THP-1 cells stained with each of the antibodies without treatment of TRRE were used as negative controls. The tubes were incubated for 45 min at 4° C., agitated every 15 min, washed twice with PBS/2% FCS, repelleted and then resuspended in 200 μl of 1% paraformaldehyde. These labeled THP-1 cells were analyzed using a fluorescence activated cell sorter (FACS) (Becton-Dickinson, San Jose, Calif.) with a 15 mW argon laser with an excitation of 488 nm. Fluorescent signals were gated on the basis of forward and right angle light scattering to eliminate dead cells and aggregates from analysis. Gated signals (104) were detected at 585 BP filter and analyzed using Lysis II software. Values were expressed as percentage of positive cells, which was calculated by dividing mean channel fluorescence intensity (MFI) of stained THP-1 cells treated with TRRE by the MFI of the cells without TRRE treatment (negative control cells).

To test the in vitro TNF cytolytic assay by TRRE treatment the L929 cytolytic assay was performed according to the method described by Gatanaga et al. (1990b). Briefly, L929 cells, an adherent murine fibroblast cell line, were plated (70,000 cells/0.1 ml/well in a 96-well plate) overnight. Monolayered L929 cells were pretreated for 30 min with 100, 500 or 2,500 U/ml of partially-purified TRRE and then exposed to serial dilutions of recombinant human TNF for 1 hour. After washing the plate with RPMI-1640 with 10% FCS to remove the TRRE and TNF, the cells were incubated for 18 hours in RPMI-1640 with 10% FCS containing 1 μg/ml actinomycin D at 37° C. in 5% CO2. Culture supernatants were then aspirated and 50 μl of 1% crystal violet solution was added to each well. The plates were incubated for 15 min at room temperature. After the plates were washed with tap water and air-dried, the cells stained with crystal violet were lysed by 100 μl per well of 100 mM HCl in methanol. The absorbance at 550 nm was measured using an EAR 400 AT plate reader (SLT-Labinstruments, Salzburg, Austria).

To investigate whether TRRE also truncates the ˜55 kDa size of TNF-R, partially-purified TRRE was applied to THP-1 cells which express low levels of both p55 and p75 TNF-R (approximately 1,500 receptors/cell by Scatchard analysis). TRRE eluate from the DEAE-Sephadex column was added to THP-1 cells (5×106 cells/ml) at a final TRRE concentration of 1,000 U/ml for 30 min. The concentration of soluble p55 and p75 TNF-R in that supernatant was measured by soluble p55 and p75 TNF-R ELISA. TRRE was found to truncate both human p55 and p75 TNF-R on THP-1 cells and released 2,382 and 1,662 pg/ml soluble p55 and p75 TNF-R, respectively.

Therefore, TRRE obtained by PHA stimulation of THP-1 cells is capable of enzymatically cleaving and releasing human p75 TNF-R on C75R cells, and both human p55 and p75 TNF-R on THP-1 cells.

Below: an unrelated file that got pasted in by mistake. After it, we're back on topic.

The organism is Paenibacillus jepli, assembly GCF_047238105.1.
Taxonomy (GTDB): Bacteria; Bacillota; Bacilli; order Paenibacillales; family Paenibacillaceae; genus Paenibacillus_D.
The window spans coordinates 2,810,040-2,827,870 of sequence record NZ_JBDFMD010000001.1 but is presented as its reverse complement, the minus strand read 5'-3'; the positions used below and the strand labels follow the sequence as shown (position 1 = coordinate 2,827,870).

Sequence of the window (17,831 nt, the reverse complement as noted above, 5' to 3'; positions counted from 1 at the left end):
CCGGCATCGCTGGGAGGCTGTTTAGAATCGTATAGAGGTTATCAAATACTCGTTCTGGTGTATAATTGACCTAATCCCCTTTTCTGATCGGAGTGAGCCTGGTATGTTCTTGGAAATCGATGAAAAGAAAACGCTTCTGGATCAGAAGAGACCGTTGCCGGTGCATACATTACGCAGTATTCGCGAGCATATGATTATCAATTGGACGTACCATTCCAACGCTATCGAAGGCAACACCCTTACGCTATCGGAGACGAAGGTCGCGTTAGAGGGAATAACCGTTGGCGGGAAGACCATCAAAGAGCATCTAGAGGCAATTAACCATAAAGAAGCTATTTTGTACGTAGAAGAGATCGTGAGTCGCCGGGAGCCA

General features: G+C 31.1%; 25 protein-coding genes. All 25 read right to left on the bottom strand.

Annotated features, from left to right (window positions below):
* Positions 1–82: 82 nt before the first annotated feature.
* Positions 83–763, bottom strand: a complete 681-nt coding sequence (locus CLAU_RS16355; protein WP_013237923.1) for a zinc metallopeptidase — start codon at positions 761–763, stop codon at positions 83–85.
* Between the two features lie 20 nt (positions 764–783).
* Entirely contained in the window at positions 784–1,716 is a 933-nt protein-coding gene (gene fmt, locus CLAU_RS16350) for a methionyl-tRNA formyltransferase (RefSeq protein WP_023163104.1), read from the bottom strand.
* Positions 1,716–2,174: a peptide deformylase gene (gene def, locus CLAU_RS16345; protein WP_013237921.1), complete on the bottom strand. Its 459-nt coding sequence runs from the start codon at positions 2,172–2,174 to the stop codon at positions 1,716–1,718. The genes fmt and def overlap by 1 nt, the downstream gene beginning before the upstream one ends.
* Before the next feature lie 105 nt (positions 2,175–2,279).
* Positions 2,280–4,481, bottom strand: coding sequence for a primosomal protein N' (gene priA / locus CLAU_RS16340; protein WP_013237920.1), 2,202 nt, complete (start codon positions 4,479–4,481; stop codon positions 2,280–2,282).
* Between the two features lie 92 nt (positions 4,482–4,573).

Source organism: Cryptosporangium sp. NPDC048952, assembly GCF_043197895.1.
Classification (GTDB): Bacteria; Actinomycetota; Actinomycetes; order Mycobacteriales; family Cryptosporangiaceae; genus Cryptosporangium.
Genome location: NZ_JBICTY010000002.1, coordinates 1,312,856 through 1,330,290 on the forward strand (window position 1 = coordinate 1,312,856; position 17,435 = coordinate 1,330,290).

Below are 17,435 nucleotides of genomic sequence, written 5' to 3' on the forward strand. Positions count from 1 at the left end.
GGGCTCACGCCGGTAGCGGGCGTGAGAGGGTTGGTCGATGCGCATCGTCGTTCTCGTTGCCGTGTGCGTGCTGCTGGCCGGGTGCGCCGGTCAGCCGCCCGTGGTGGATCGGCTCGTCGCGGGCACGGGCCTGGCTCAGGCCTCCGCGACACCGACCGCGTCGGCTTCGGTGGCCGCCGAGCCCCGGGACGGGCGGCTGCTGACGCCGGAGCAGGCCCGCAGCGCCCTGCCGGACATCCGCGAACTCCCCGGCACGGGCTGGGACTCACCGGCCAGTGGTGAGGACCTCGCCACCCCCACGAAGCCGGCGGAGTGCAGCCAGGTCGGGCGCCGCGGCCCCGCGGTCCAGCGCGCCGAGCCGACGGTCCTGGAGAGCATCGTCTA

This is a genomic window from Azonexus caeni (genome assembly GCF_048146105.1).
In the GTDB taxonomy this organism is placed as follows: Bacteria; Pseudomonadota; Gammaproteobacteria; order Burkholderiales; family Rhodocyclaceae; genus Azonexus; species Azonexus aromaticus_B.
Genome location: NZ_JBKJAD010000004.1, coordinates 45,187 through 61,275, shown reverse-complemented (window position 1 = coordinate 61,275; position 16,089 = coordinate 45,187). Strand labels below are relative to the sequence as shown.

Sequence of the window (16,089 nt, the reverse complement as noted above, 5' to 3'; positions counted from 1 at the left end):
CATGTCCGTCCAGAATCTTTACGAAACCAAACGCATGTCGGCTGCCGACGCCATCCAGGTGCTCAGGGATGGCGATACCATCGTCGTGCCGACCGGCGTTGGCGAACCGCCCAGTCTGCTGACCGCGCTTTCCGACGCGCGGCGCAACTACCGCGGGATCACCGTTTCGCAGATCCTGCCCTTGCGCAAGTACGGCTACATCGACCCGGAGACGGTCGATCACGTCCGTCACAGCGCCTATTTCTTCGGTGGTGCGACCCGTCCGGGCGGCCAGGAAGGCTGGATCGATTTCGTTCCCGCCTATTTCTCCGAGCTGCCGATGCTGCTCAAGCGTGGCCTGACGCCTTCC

Partial inhibition of TRRE activity was obtained by chelating agents such as 1,10-phenanthroline, EDTA and EGTA (% TRRE activity remaining were 41%, 67% and 73%, respectively, at 2 mM concentration). On the other hand, serine protease inhibitors such as PMSF, AEBSF and 3,4-DCI, and serine and cysteine protease inhibitors such as TLCK and TPCK had no effect on the inhibition of TRRE. TRRE was slightly activated in the presence of Mn2+, Ca2+, Mg2+, and Co2+ (% TRRE activities remaining were 157%, 151%, 127%, and 123%, respectively), whereas partial inhibition occurred in the presence of Zn2+and Cu2+ (% TRRE activities remaining were 23% and 47%, respectively) (WO 9802140).

TRRE fractions from the most active DEAE fraction (60 mM to 250 mM NaCl) can be purified further. In one method (WO 9802140), the fractions were concentrated to 500 μL with a Centriprep-10 filter (10,000 MW cut-off membrane) (Amicon). This concentrated sample was applied to 6% PAGE under non-denaturing native conditions. The gel was sliced horizontally into 5 mm strips and each was eluted into 1 ml PBS. The eluates were then tested according to the assay (Example 1) for TRRE activity.

Example 3

TRRE Activity Alleviates Septic Shock

The following protocol was used to test the effects of TRRE in preventing mortality in a model for septic shock. Mice were injected with lethal or sublethal levels of LPS, and then with a control buffer or TRRE. Samples of peripheral blood were then collected at intervals to establish if TRRE blocked TNF-induced production of other cytokines in the bloodstream. Animals were assessed for the ability of TRRE to block the clinical effects of shock, and then euthanized and tissues examined by histopathological methods.